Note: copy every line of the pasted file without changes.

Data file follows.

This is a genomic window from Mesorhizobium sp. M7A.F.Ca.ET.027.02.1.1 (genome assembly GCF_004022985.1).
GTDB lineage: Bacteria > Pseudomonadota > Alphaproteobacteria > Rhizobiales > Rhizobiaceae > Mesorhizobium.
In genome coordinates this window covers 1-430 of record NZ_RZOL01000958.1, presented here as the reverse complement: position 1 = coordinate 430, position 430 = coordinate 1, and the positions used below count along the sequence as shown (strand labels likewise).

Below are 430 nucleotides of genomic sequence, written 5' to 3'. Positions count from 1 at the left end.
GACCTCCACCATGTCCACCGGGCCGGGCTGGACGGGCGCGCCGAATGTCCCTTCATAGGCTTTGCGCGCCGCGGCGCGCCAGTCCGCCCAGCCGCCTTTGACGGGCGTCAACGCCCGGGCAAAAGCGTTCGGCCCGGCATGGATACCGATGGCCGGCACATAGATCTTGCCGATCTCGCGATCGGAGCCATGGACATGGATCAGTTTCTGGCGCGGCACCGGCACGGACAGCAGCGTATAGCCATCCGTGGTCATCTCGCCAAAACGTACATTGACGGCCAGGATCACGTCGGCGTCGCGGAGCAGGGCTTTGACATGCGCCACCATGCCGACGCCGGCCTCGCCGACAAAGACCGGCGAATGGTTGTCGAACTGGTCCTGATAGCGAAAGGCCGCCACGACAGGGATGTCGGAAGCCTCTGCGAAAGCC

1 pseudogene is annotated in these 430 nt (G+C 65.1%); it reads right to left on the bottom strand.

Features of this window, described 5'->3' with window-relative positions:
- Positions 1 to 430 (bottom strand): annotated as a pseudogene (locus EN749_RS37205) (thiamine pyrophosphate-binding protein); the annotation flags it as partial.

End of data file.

This is a genomic window from Mesorhizobium sp. M7A.F.Ca.ET.027.02.1.1 (genome assembly GCF_004022985.1).
GTDB lineage: Bacteria > Pseudomonadota > Alphaproteobacteria > Rhizobiales > Rhizobiaceae > Mesorhizobium.
In genome coordinates this window covers 1-430 of record NZ_RZOL01000958.1, presented here as the reverse complement: position 1 = coordinate 430, position 430 = coordinate 1, and the positions used below count along the sequence as shown (strand labels likewise).

Below are 430 nucleotides of genomic sequence, written 5' to 3'. Positions count from 1 at the left end.
GACCTCCACCATGTCCACCGGGCCGGGCTGGACGGGCGCGCCGAATGTCCCTTCATAGGCTTTGCGCGCCGCGGCGCGCCAGTCCGCCCAGCCGCCTTTGACGGGCGTCAACGCCCGGGCAAAAGCGTTCGGCCCGGCATGGATACCGATGGCCGGCACATAGATCTTGCCGATCTCGCGATCGGAGCCATGGACATGGATCAGTTTCTGGCGCGGCACCGGCACGGACAGCAGCGTATAGCCATCCGTGGTCATCTCGCCAAAACGTACATTGACGGCCAGGATCACGTCGGCGTCGCGGAGCAGGGCTTTGACATGCGCCACCATGCCGACGCCGGCCTCGCCGACAAAGACCGGCGAATGGTTGTCGAACTGGTCCTGATAGCGAAAGGCCGCCACGACAGGGATGTCGGAAGCCTCTGCGAAAGCC

1 pseudogene is annotated in these 430 nt (G+C 65.1%); it reads right to left on the bottom strand.

Features of this window, described 5'->3' with window-relative positions:
- Positions 1 to 430 (bottom strand): annotated as a pseudogene (locus EN749_RS37205) (thiamine pyrophosphate-binding protein); the annotation flags it as partial.